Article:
Gestational diabetes can lead to fetal macrosomia (birth weight of 8 lbs 13 oz or more), major congenital malformations, and neonatal hypoglycemia (low blood sugar in the new born which may lead to fatal consequences). Furthermore, approximately 50% of women who develop GDM go on to have type-2 diabetes mellitus later in life (2, 3).

While vegans can still get GDM, the risk is reduced by about 61.5% after removing meat and eggs from the diet and is further reduced by about 80% after removing all animal products (5).

Saturated fat and Cholesterol

Meat and dairy consumption has been associated with a higher risk of developing GDM because of their saturated fat and cholesterol content. Eating meat before pregnancy has even been linked to developing diabetes during pregnancy. This is especially true with processed meats such as bacon and cold cuts, which also have substances that are toxic to insulin producing cells of the pancreas (2).

The cholesterol from eggs is also associated with a higher risk of developing diabetes during pregnancy, even if consumed before conception (3).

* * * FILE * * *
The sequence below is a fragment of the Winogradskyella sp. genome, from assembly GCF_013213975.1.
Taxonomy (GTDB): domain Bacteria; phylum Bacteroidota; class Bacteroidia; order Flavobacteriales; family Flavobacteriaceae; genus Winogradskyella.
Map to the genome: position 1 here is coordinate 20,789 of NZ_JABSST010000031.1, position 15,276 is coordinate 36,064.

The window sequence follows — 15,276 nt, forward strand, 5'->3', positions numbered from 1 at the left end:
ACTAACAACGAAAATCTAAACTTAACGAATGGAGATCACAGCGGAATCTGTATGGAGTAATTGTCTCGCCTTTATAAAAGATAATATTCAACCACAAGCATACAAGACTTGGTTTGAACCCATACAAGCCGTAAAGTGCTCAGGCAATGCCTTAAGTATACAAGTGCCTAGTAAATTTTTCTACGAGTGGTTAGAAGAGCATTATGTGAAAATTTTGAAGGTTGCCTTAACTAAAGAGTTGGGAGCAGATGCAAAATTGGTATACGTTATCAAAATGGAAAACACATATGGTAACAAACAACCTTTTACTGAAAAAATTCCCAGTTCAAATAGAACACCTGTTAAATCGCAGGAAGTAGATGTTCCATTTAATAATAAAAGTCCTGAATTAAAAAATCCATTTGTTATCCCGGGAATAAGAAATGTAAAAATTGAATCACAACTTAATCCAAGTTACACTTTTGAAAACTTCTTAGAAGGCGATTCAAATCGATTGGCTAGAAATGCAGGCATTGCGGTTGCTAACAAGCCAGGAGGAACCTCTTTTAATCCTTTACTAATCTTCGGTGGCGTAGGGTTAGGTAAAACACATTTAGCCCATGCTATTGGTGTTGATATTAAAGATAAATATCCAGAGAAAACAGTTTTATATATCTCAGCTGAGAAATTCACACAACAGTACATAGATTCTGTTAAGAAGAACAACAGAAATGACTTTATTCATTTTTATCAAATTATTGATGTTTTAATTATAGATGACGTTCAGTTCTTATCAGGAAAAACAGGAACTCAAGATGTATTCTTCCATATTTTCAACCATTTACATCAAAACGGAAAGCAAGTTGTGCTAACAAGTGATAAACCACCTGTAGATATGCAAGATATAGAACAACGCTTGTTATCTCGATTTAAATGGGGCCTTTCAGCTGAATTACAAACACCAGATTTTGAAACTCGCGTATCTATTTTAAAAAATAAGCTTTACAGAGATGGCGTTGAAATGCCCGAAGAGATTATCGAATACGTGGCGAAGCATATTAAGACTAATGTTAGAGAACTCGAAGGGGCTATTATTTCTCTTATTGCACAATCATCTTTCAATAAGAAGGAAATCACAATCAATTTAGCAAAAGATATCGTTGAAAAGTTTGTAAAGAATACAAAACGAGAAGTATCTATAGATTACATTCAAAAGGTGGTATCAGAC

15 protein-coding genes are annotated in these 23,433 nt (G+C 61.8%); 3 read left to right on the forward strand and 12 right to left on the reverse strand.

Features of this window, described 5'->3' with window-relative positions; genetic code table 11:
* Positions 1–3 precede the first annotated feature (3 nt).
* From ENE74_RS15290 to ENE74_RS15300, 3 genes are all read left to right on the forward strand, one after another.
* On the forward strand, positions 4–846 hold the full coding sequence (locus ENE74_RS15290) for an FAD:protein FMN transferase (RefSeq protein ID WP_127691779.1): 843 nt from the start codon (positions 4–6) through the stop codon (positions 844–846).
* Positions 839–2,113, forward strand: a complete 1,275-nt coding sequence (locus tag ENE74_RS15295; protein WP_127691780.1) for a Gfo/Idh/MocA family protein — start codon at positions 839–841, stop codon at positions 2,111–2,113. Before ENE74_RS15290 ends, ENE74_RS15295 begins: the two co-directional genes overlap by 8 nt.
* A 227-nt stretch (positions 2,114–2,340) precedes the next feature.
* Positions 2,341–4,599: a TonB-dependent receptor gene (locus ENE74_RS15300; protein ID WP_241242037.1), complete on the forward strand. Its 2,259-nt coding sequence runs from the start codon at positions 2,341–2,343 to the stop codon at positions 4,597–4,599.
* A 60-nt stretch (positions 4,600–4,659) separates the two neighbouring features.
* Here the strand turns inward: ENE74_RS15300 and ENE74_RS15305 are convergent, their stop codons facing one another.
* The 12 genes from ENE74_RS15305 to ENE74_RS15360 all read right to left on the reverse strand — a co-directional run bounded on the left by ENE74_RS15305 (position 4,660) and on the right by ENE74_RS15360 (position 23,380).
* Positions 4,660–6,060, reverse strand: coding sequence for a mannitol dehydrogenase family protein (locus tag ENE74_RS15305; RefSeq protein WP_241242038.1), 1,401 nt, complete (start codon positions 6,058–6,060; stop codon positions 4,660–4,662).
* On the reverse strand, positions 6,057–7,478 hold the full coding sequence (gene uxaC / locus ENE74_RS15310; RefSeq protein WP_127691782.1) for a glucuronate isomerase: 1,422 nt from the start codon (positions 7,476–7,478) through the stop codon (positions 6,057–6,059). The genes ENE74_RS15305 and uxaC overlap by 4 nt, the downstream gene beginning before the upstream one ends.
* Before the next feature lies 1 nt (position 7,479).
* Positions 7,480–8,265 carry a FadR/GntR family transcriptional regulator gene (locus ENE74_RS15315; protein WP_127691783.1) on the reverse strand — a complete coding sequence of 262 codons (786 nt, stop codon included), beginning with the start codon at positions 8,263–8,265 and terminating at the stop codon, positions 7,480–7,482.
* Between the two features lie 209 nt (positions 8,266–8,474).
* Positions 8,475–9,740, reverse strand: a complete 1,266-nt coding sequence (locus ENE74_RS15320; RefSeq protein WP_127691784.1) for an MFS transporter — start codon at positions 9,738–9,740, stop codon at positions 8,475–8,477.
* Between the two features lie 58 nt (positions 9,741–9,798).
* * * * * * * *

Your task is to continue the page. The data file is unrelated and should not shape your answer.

Heme Iron

In addition to the aforementioned risks, higher pre-pregnancy intake of heme iron (animal based iron) is associated with an increased GDM risk. On the other hand, non-heme iron (plant-based iron) does not have these risks because its absorption is better regulated. Non-heme iron has also been found to be protective against GDM (6).


GESTATIONAL HYPERTENSIVE CONDITIONS

Gestational hypertensive conditions include: Gestational hypertension, pre- eclampsia, eclampsia, and HELLP syndrome.

The risk of gestational hypertension (pregnancy induced high blood pressure) has been shown to be lower among pregnant vegans. Animal protein may cause inflammation of the renal arteries, which contributes to hypertension. Additionally, animal protein can increase the levels of maternal cortisol, a stress hormone.